Free Tashi Dhondup and Dhondup Wangchen Concert
SARNATH, India, 17 January 2011 — The Exile Tibetan Singers Association and several performers held a five-day concert from 11 to 15 January in Sarnath, India, on the sidelines of the teachings given by the Dalai Lama. The concerts provided music, fun and joy, as well as a sense of unity among the the devotees and fans who were gathered to receive the teachings. Performances were given with a sense of reverence to His Holiness the Dalai Lama.
The artists sang songs to entertain and to show appreciation for the Indian community and the audience from the Himalayan region. The concerts were covered by various local newspapers.
The five-day concert was organised by artist/producer Tenzin Gyalpo (aka Michael). It was co-sponsored by the group Youths for TNT. The concerts were aimed to bring attention to two Tibetan artists in Tibet -- Tashi Dhondup and filmmaker Dhondup Wangchen -- who are serving varying jail terms for expressing their views against the repressive policies of the Chinese government.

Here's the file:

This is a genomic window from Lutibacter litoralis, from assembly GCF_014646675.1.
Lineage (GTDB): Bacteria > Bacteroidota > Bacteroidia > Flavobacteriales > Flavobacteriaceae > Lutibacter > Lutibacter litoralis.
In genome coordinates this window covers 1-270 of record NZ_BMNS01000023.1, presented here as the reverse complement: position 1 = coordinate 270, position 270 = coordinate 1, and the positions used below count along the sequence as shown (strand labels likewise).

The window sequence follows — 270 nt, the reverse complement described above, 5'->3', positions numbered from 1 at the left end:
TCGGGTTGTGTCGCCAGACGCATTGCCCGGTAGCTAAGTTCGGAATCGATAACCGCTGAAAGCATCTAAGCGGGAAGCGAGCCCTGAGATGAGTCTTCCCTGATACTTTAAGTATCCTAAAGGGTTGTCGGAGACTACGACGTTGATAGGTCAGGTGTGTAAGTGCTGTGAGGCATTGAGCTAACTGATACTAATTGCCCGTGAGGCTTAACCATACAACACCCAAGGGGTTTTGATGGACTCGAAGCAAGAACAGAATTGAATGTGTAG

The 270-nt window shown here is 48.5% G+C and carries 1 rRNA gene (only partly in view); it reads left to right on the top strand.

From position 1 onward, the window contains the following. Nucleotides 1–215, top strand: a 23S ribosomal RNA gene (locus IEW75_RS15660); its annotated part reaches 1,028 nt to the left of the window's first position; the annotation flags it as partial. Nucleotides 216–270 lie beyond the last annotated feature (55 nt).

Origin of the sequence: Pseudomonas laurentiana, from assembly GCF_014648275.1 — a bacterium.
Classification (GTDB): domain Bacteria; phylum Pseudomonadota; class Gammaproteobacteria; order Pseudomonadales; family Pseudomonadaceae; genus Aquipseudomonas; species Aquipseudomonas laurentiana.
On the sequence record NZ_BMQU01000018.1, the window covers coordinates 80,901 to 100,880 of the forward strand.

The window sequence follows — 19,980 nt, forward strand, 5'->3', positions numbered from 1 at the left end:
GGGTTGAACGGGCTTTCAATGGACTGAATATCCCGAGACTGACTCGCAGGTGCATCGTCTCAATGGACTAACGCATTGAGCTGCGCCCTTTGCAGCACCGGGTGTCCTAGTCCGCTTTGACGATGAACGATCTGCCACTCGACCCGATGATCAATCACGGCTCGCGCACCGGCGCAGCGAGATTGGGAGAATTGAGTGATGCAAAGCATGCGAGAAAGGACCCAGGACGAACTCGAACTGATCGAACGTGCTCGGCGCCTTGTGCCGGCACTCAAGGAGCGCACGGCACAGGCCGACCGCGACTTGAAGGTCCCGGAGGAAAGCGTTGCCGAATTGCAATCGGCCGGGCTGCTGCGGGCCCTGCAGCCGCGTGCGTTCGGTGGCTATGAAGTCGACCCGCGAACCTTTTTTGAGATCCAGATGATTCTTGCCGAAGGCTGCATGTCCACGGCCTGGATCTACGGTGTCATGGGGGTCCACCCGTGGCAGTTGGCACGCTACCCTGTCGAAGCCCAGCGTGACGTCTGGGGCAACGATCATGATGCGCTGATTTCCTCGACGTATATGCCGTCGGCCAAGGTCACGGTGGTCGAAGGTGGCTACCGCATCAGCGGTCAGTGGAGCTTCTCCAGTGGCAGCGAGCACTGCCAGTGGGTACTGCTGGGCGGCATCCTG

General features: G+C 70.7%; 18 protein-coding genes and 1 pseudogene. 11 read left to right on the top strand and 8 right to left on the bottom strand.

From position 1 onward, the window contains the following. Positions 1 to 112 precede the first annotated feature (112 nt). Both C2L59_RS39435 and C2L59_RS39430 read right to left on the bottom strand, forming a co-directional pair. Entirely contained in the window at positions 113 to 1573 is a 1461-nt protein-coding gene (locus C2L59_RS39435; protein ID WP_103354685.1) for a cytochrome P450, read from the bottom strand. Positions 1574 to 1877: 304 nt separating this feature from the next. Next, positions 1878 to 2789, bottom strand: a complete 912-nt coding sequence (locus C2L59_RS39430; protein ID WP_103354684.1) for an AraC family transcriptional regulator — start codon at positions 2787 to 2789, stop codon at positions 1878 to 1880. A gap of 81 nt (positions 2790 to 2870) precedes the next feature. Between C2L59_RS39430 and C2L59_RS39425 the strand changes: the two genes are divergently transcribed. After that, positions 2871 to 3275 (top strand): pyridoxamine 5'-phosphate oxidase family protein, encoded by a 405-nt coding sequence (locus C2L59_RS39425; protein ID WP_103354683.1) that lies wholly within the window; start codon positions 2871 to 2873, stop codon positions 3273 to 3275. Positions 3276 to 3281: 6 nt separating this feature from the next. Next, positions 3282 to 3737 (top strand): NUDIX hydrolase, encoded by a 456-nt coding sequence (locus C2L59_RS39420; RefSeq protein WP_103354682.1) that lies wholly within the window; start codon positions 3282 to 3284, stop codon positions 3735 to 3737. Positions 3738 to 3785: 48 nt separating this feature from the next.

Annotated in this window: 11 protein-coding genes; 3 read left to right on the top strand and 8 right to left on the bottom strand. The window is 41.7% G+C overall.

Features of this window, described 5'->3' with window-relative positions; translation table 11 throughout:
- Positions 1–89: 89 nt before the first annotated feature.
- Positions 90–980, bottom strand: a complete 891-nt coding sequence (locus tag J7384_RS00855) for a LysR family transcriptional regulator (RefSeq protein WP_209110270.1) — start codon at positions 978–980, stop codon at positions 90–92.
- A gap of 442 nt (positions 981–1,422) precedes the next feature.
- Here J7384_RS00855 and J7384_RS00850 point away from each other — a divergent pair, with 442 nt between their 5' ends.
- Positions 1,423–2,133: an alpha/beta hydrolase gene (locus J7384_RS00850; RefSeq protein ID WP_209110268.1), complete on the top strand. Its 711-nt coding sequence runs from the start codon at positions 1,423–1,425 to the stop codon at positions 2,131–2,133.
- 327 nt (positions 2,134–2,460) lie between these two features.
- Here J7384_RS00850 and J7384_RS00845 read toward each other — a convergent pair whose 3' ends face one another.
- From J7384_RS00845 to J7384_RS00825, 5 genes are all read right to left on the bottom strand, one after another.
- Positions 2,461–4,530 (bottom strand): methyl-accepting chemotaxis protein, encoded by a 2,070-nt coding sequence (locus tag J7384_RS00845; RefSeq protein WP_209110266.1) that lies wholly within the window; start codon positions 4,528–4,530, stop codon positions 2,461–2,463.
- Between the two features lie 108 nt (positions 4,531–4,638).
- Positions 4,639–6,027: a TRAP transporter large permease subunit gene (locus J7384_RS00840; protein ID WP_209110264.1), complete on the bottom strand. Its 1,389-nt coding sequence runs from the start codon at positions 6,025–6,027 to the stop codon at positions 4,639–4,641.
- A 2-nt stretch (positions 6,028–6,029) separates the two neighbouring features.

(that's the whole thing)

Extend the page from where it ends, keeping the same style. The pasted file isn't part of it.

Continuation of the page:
The artists gathered here are some of the most renowned Tibetan singers in exile. Several used the occasion to release their new albums.
Techung, based in the US, released "Semshae-Heart Songs," the first-ever Tibetan music album for children.
Tsering Gyurmey released "Trung Trung Karmo," an album of contemporary songs based on lyrics by the Sixth Dalai Lama. He released a second album which is in collaboration with Dranyen Passang titled "Rabsel Dawa", which is in praise and love songs.
Other albums released were Tenzin Gyalpo's "Tsering," an album of pop music filled with love and freedom songs, Chodak's "Lam Chung Chung," songs in praise of His Holiness the Dalai Lama and love songs, Sonam Gonpo's new DVD "Khong Gi Zetrin Woeser," and Dorjee Tsering's "Shera Tramo," an album of folk songs.
On the last day of the concert Miss Tibet 2010 Tenzin Norzom made a special appearance and spoke about the importance of the upcoming Tibetan election of Kalon Tripa (the Prime Minister of the Tibetan government-in-exile). Norzom asked people to take an active part in election and urged people to vote in the final round on 20 March.
The audience was mainly made up of monks. All who attended the concerts showed keen interest in Tibetan music in exile and inside Tibet, and gave their support to its revival.